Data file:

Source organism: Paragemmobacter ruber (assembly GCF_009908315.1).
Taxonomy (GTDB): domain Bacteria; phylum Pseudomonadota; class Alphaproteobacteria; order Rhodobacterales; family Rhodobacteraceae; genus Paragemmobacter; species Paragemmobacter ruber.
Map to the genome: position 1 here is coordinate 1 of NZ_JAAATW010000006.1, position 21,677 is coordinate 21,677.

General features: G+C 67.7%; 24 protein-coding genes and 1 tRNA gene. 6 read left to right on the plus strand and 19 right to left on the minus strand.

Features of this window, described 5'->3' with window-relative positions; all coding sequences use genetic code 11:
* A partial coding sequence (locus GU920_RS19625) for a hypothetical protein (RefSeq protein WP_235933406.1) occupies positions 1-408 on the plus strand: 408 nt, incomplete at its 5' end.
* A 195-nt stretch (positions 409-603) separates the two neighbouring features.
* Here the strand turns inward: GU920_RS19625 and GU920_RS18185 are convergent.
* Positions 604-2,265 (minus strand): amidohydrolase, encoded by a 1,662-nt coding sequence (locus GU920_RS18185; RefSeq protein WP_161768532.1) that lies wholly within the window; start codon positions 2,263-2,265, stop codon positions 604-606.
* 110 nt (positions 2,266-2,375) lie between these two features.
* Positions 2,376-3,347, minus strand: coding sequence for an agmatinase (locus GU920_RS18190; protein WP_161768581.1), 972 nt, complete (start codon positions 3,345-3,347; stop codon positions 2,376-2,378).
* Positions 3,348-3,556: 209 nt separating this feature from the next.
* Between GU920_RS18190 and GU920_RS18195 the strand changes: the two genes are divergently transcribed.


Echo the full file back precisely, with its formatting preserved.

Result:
Source organism: Paragemmobacter ruber (assembly GCF_009908315.1).
Taxonomy (GTDB): domain Bacteria; phylum Pseudomonadota; class Alphaproteobacteria; order Rhodobacterales; family Rhodobacteraceae; genus Paragemmobacter; species Paragemmobacter ruber.
Map to the genome: position 1 here is coordinate 1 of NZ_JAAATW010000006.1, position 21,677 is coordinate 21,677.

General features: G+C 67.7%; 24 protein-coding genes and 1 tRNA gene. 6 read left to right on the plus strand and 19 right to left on the minus strand.

Features of this window, described 5'->3' with window-relative positions; all coding sequences use genetic code 11:
* A partial coding sequence (locus GU920_RS19625) for a hypothetical protein (RefSeq protein WP_235933406.1) occupies positions 1-408 on the plus strand: 408 nt, incomplete at its 5' end.
* A 195-nt stretch (positions 409-603) separates the two neighbouring features.
* Here the strand turns inward: GU920_RS19625 and GU920_RS18185 are convergent.
* Positions 604-2,265 (minus strand): amidohydrolase, encoded by a 1,662-nt coding sequence (locus GU920_RS18185; RefSeq protein WP_161768532.1) that lies wholly within the window; start codon positions 2,263-2,265, stop codon positions 604-606.
* 110 nt (positions 2,266-2,375) lie between these two features.
* Positions 2,376-3,347, minus strand: coding sequence for an agmatinase (locus GU920_RS18190; protein WP_161768581.1), 972 nt, complete (start codon positions 3,345-3,347; stop codon positions 2,376-2,378).
* Positions 3,348-3,556: 209 nt separating this feature from the next.
* Between GU920_RS18190 and GU920_RS18195 the strand changes: the two genes are divergently transcribed.